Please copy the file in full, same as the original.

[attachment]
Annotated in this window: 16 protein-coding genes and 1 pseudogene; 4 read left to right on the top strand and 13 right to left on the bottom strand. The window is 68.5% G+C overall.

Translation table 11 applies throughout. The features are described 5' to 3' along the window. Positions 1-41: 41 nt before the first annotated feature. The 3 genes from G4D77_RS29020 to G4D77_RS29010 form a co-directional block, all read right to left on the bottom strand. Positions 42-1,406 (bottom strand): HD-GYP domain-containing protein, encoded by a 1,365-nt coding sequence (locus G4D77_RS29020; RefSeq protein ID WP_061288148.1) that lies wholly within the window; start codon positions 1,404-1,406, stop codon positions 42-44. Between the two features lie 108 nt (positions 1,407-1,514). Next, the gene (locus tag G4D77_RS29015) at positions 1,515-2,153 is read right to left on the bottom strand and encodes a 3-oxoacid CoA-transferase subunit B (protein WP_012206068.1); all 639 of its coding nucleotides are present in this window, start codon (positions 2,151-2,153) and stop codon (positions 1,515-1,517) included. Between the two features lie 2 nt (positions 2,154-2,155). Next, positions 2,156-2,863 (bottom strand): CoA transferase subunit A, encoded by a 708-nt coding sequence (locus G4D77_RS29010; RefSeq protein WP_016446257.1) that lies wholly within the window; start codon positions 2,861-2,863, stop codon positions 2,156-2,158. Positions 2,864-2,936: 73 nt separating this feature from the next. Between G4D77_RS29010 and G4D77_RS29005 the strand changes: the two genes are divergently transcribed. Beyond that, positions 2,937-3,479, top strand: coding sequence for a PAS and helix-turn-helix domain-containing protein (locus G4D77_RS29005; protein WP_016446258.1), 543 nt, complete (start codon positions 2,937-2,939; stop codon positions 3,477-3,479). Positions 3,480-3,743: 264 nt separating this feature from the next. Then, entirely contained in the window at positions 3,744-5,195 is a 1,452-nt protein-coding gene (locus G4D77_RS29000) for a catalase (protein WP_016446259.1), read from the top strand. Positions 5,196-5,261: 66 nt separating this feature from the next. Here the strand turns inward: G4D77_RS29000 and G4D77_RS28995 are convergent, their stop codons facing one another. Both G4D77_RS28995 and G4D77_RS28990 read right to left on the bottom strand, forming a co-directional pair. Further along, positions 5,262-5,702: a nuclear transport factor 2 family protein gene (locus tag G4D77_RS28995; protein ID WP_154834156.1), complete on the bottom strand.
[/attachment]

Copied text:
Annotated in this window: 16 protein-coding genes and 1 pseudogene; 4 read left to right on the top strand and 13 right to left on the bottom strand. The window is 68.5% G+C overall.

Translation table 11 applies throughout. The features are described 5' to 3' along the window. Positions 1-41: 41 nt before the first annotated feature. The 3 genes from G4D77_RS29020 to G4D77_RS29010 form a co-directional block, all read right to left on the bottom strand. Positions 42-1,406 (bottom strand): HD-GYP domain-containing protein, encoded by a 1,365-nt coding sequence (locus G4D77_RS29020; RefSeq protein ID WP_061288148.1) that lies wholly within the window; start codon positions 1,404-1,406, stop codon positions 42-44. Between the two features lie 108 nt (positions 1,407-1,514). Next, the gene (locus tag G4D77_RS29015) at positions 1,515-2,153 is read right to left on the bottom strand and encodes a 3-oxoacid CoA-transferase subunit B (protein WP_012206068.1); all 639 of its coding nucleotides are present in this window, start codon (positions 2,151-2,153) and stop codon (positions 1,515-1,517) included. Between the two features lie 2 nt (positions 2,154-2,155). Next, positions 2,156-2,863 (bottom strand): CoA transferase subunit A, encoded by a 708-nt coding sequence (locus G4D77_RS29010; RefSeq protein WP_016446257.1) that lies wholly within the window; start codon positions 2,861-2,863, stop codon positions 2,156-2,158. Positions 2,864-2,936: 73 nt separating this feature from the next. Between G4D77_RS29010 and G4D77_RS29005 the strand changes: the two genes are divergently transcribed. Beyond that, positions 2,937-3,479, top strand: coding sequence for a PAS and helix-turn-helix domain-containing protein (locus G4D77_RS29005; protein WP_016446258.1), 543 nt, complete (start codon positions 2,937-2,939; stop codon positions 3,477-3,479). Positions 3,480-3,743: 264 nt separating this feature from the next. Then, entirely contained in the window at positions 3,744-5,195 is a 1,452-nt protein-coding gene (locus G4D77_RS29000) for a catalase (protein WP_016446259.1), read from the top strand. Positions 5,196-5,261: 66 nt separating this feature from the next. Here the strand turns inward: G4D77_RS29000 and G4D77_RS28995 are convergent, their stop codons facing one another. Both G4D77_RS28995 and G4D77_RS28990 read right to left on the bottom strand, forming a co-directional pair. Further along, positions 5,262-5,702: a nuclear transport factor 2 family protein gene (locus tag G4D77_RS28995; protein ID WP_154834156.1), complete on the bottom strand.